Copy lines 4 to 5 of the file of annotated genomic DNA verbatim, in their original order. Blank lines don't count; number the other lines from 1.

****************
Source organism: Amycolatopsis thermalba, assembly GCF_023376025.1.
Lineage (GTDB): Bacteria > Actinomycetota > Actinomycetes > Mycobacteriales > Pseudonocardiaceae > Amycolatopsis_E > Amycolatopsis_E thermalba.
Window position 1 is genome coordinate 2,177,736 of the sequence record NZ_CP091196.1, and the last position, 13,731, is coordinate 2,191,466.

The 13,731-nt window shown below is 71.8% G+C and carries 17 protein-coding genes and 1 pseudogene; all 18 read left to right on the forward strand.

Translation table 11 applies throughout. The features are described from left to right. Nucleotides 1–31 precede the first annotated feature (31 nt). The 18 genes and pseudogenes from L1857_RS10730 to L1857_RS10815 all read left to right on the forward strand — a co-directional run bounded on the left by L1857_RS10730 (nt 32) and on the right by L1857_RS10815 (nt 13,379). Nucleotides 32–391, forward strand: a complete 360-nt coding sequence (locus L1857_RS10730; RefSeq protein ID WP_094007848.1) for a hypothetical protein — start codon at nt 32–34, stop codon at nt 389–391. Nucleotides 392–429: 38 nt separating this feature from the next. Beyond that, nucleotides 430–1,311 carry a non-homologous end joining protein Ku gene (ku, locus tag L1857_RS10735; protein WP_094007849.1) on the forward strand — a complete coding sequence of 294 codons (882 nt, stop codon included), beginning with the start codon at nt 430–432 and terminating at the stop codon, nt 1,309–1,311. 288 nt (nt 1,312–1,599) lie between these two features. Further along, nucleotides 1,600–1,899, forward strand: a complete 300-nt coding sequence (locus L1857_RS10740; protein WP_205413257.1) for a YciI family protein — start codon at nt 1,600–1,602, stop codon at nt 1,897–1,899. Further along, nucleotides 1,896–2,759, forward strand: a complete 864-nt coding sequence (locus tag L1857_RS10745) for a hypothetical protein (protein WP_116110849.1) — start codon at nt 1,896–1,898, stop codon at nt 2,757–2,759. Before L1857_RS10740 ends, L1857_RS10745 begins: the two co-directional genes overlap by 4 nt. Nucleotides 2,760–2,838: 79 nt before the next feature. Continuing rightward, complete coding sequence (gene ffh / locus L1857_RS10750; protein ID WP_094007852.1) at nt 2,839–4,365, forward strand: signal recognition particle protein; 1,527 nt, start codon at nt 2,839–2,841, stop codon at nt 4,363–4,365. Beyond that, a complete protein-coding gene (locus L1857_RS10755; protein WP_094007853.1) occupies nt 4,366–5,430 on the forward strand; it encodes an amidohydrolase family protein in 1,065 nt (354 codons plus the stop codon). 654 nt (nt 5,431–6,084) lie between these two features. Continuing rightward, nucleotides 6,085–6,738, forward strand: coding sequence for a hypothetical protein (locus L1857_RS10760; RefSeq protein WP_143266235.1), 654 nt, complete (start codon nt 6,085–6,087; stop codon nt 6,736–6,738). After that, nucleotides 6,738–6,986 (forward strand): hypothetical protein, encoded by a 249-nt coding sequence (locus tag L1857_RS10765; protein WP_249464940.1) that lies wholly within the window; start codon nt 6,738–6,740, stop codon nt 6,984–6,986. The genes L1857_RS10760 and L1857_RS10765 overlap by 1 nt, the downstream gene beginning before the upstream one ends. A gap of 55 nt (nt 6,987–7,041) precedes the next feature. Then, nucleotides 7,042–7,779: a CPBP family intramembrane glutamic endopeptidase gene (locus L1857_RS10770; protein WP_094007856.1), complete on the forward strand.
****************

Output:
The 13,731-nt window shown below is 71.8% G+C and carries 17 protein-coding genes and 1 pseudogene; all 18 read left to right on the forward strand.

Translation table 11 applies throughout. The features are described from left to right. Nucleotides 1–31 precede the first annotated feature (31 nt). The 18 genes and pseudogenes from L1857_RS10730 to L1857_RS10815 all read left to right on the forward strand — a co-directional run bounded on the left by L1857_RS10730 (nt 32) and on the right by L1857_RS10815 (nt 13,379). Nucleotides 32–391, forward strand: a complete 360-nt coding sequence (locus L1857_RS10730; RefSeq protein ID WP_094007848.1) for a hypothetical protein — start codon at nt 32–34, stop codon at nt 389–391. Nucleotides 392–429: 38 nt separating this feature from the next. Beyond that, nucleotides 430–1,311 carry a non-homologous end joining protein Ku gene (ku, locus tag L1857_RS10735; protein WP_094007849.1) on the forward strand — a complete coding sequence of 294 codons (882 nt, stop codon included), beginning with the start codon at nt 430–432 and terminating at the stop codon, nt 1,309–1,311. 288 nt (nt 1,312–1,599) lie between these two features. Further along, nucleotides 1,600–1,899, forward strand: a complete 300-nt coding sequence (locus L1857_RS10740; protein WP_205413257.1) for a YciI family protein — start codon at nt 1,600–1,602, stop codon at nt 1,897–1,899. Further along, nucleotides 1,896–2,759, forward strand: a complete 864-nt coding sequence (locus tag L1857_RS10745) for a hypothetical protein (protein WP_116110849.1) — start codon at nt 1,896–1,898, stop codon at nt 2,757–2,759. Before L1857_RS10740 ends, L1857_RS10745 begins: the two co-directional genes overlap by 4 nt. Nucleotides 2,760–2,838: 79 nt before the next feature. Continuing rightward, complete coding sequence (gene ffh / locus L1857_RS10750; protein ID WP_094007852.1) at nt 2,839–4,365, forward strand: signal recognition particle protein; 1,527 nt, start codon at nt 2,839–2,841, stop codon at nt 4,363–4,365. Beyond that, a complete protein-coding gene (locus L1857_RS10755; protein WP_094007853.1) occupies nt 4,366–5,430 on the forward strand; it encodes an amidohydrolase family protein in 1,065 nt (354 codons plus the stop codon). 654 nt (nt 5,431–6,084) lie between these two features. Continuing rightward, nucleotides 6,085–6,738, forward strand: coding sequence for a hypothetical protein (locus L1857_RS10760; RefSeq protein WP_143266235.1), 654 nt, complete (start codon nt 6,085–6,087; stop codon nt 6,736–6,738). After that, nucleotides 6,738–6,986 (forward strand): hypothetical protein, encoded by a 249-nt coding sequence (locus tag L1857_RS10765; protein WP_249464940.1) that lies wholly within the window; start codon nt 6,738–6,740, stop codon nt 6,984–6,986. The genes L1857_RS10760 and L1857_RS10765 overlap by 1 nt, the downstream gene beginning before the upstream one ends. A gap of 55 nt (nt 6,987–7,041) precedes the next feature. Then, nucleotides 7,042–7,779: a CPBP family intramembrane glutamic endopeptidase gene (locus L1857_RS10770; protein WP_094007856.1), complete on the forward strand.